Dermatologists have options for storing and accessing photos in their records

Technically Speaking

Morris Stemp

Morris Stemp is the CEO of Stemp Systems Group, a health IT solutions provider in New York City.

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Dermatologists have the unique requirement amongst almost all medical specialties to capture and store standard photographic pictures of their patients. Many specialists rely on X-rays, MRIs, and other non-invasive diagnostic imaging techniques which generally require sophisticated equipment including DICOM storage and retrieval systems. Dermatologists rarely require such fancy and expensive imaging and storage techniques but can instead use a good old-fashioned photo camera. Whether snapping a picture of a rash or a pre- and post-operative Mohs lesion, a basic $100 digital camera, circa 2005, will do the job.

DICOM, (an acronym for Digital Imaging and Communications in Medicine), is the standard used by most non-invasive diagnostic imaging systems. The DICOM standard defines how these images are stored and transmitted along with their embedded patient and diagnostic data. Capturing images with an off-the-shelf camera, however, has no such standards. And thus, the simplicity of the standard photo camera to capture images presents some complications when seeking to store and retrieve these images and to associate patient information with the photos.

Dermatologists may rely on photos to compare pre-op and post-op regions to evaluate the success of a surgery and to document how a patient looked before surgery. Certain diagnoses require the analysis of specific pathologies over time. Photographs of lesions taken at physician-determined intervals and then compared to earlier images can be used to ascertain growth, shrinkage, or other changes. Photos may also be used for patient education. [pagebreak]

Thus, images are part of the medical record and must be treated with the same care, privacy, and security as written medical records. HIPAA regulations require that health care providers control and track those who have access to identifiable digital medical information. Placing images in a folder on a file server with no security or access auditing could be considered a violation of the HIPAA privacy and security rules, especially if they are patient-identifiable images such as images of the face.

HIPAA privacy rules allow physicians to obtain any image for treatment purposes without specific authorization. Physicians who wish to photograph patients for purposes other than treatment, such as practice marketing, should first obtain written authorization.

First things first: photo capture

While the focus of this article is on photo storage, in many respects, how a photo is acquired directly impacts how it is processed and ultimately stored on the file system. Thus a review of storage options cannot be separated from a discussion of photo acquisition options.

Photos may be acquired in a number of ways using a variety of devices:

  • Standard digital cameras
  • Smartphones and tablets (Apple iPhone or iPad, Android phones)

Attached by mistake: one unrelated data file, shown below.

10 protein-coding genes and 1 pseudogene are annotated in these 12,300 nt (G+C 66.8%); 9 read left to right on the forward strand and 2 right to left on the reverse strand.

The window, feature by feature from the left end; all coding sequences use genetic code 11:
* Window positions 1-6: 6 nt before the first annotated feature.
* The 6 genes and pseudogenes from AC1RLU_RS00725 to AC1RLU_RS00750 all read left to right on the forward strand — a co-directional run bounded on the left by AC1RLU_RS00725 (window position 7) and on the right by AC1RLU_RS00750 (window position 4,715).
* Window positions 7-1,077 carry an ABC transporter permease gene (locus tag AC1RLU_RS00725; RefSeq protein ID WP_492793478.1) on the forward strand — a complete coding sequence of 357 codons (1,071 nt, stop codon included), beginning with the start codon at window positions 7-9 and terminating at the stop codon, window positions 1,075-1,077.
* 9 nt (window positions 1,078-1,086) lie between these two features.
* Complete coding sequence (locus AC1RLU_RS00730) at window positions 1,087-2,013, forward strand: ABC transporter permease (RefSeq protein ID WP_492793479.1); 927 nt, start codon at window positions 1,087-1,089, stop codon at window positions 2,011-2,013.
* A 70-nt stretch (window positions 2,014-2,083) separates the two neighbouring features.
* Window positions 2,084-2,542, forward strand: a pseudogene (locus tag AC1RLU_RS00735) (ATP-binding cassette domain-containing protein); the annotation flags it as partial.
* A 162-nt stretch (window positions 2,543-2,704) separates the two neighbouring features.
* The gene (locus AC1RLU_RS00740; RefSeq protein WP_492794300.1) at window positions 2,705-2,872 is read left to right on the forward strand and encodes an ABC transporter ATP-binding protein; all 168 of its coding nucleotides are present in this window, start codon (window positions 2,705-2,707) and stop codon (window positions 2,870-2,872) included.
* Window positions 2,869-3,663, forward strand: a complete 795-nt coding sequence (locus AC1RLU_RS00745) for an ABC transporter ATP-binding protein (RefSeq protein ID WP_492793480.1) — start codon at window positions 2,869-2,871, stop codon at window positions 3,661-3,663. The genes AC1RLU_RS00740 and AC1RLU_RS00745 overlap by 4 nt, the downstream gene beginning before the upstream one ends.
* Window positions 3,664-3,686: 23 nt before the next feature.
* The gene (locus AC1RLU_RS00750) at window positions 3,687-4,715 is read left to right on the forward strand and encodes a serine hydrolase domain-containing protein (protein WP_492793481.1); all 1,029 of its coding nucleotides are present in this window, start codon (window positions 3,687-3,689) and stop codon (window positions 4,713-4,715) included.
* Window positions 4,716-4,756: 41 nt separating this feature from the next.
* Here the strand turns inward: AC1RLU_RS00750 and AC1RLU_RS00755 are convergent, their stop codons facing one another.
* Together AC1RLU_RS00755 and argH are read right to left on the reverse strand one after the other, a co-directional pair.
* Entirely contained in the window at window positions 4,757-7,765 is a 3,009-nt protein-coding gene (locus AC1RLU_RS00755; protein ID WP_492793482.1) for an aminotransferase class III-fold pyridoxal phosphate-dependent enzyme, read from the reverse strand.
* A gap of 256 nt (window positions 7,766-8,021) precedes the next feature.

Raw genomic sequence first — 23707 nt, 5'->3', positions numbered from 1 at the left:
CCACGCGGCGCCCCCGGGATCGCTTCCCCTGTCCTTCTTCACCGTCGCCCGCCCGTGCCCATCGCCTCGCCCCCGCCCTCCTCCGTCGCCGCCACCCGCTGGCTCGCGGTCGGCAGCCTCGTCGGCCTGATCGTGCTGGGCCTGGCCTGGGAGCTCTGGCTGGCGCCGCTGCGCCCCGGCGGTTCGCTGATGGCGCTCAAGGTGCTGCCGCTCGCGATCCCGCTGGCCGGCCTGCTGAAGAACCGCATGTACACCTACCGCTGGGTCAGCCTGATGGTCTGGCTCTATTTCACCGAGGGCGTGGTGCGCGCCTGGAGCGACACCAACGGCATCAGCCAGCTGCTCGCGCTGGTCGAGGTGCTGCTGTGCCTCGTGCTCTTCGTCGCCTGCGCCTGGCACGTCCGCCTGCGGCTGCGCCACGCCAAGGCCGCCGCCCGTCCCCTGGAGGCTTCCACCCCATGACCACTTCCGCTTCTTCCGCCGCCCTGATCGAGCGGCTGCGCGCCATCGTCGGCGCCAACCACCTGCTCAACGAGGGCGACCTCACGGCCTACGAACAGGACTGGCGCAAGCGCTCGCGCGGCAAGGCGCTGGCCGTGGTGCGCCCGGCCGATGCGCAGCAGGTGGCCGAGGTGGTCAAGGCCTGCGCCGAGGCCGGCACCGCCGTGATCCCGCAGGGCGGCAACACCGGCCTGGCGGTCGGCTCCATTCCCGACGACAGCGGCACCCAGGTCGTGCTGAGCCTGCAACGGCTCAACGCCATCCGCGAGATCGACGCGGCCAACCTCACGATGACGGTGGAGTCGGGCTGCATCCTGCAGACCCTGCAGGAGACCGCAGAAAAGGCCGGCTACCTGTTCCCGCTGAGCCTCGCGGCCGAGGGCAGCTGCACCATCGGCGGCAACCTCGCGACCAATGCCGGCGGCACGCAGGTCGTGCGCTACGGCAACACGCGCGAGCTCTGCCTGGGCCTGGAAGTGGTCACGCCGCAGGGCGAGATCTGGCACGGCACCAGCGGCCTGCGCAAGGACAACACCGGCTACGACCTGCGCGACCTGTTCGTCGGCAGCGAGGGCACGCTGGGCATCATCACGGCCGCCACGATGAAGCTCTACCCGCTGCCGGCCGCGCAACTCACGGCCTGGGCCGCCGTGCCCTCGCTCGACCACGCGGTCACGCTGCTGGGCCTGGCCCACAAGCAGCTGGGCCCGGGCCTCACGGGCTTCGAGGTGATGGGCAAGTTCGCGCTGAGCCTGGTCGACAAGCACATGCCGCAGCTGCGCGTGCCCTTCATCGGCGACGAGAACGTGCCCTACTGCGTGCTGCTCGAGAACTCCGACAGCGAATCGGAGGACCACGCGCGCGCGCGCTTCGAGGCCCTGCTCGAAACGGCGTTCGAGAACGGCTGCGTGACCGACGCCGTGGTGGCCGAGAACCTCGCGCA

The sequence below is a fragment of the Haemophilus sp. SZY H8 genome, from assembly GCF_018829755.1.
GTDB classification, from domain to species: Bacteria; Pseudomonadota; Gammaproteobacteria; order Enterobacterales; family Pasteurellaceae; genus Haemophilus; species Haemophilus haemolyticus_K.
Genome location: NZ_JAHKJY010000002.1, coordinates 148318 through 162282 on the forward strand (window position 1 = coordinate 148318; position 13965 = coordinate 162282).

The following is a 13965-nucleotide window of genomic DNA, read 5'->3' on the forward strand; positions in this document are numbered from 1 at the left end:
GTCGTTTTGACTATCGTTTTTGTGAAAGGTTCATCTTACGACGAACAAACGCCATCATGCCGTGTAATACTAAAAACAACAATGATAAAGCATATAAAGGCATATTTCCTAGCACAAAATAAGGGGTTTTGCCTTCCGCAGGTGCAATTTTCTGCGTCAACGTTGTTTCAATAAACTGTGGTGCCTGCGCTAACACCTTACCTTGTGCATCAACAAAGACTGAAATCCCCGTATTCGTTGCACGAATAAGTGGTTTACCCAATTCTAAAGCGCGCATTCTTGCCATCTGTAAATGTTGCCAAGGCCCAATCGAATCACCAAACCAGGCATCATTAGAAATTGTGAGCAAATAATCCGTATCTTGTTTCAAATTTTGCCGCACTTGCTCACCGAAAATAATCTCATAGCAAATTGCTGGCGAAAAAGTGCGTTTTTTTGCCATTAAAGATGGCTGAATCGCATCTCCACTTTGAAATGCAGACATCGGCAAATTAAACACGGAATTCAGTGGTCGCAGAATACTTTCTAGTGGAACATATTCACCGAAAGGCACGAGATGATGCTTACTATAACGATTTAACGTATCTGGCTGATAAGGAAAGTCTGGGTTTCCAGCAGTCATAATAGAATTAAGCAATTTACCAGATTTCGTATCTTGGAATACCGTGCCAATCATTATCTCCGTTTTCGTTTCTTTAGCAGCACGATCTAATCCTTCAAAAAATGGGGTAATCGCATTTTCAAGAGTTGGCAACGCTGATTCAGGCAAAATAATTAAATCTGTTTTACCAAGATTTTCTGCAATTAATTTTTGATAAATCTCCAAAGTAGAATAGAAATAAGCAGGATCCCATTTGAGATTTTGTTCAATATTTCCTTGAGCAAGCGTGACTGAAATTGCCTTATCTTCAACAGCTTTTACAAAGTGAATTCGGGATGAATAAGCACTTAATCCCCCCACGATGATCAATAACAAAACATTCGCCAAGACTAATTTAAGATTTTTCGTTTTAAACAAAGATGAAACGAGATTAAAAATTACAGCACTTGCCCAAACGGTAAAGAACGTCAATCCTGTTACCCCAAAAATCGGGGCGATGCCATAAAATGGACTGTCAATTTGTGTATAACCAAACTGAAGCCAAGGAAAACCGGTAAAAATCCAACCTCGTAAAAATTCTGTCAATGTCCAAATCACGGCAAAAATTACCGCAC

• UV cameras
  • 3D imaging systems
  • S-video camera [pagebreak]

Regardless of the photo capture device being used, the key to successful use of comparative, time-lapse, or before and after photography is to ensure consistency, meaning that each photo is taken under similar lighting, distance, and focus. A number of tools are available to help dermatologists to achieve reproducible, consistent photos. In an article in the Indian Journal of Dermatology, Venereology, and Leprology, “Basic Digital Photography in Dermatology,” Feroze Kaliyadan, et al, present a detailed overview of how to use digital cameras to achieve the most effective clinical results (doi: 10.4103/0378-6323.44334).

It is also important to note that a photo may be acquired by someone other than the physician doing the analysis and delivered on a USB thumb drive or sent via email directly to a specialist for review.

Once the photo is “snapped,” it must somehow now be copied from the acquisition device to be viewed, stored, and optionally printed.

All digital cameras capture their photos on either non-removable internal camera storage or some type of removable storage such as a secure digital (SD) card or memory stick. Images may be easily accessed, viewed, and transferred to permanent storage in four different ways. Transfer can be achieved by connecting the camera via USB to a computer or by removing the storage card and placing the card inside a USB-connected reader. Alternately, some cameras have WiFi built in which can wirelessly transmit photos through the WiFi in a physician’s office. (Any medical office using WiFi should have their WiFi security set to a minimum of WPA2 to ensure compliance with HIPAA encryption and security requirements.) For the majority of cameras, which don’t have built in WiFi, an innovative technology called Eye-fi is available on a specially designed removable storage card. This technology wirelessly transmits images to a designated storage location on some computer in a physician’s office and then clears those images off the storage card effectively making space to capture additional images. [pagebreak]

Other cameras operate in a tethered manner in which the camera is operated while connected to a computer. In this scenario, the photos or video are captured and stored directly on the tethering computer. This saves the step of having to transfer the data from the camera.

Smartphones such as iPhones work in a similar manner to standard digital cameras but with the added feature that the smartphones are actually mini-computers. As computers, smartphones can run applications (apps) which can facilitate the transfer of images from the smartphone onto a storage device (generally via WiFi). Browse the iPhone or Android app store using the key words “file sync” to review the many available file transfer apps.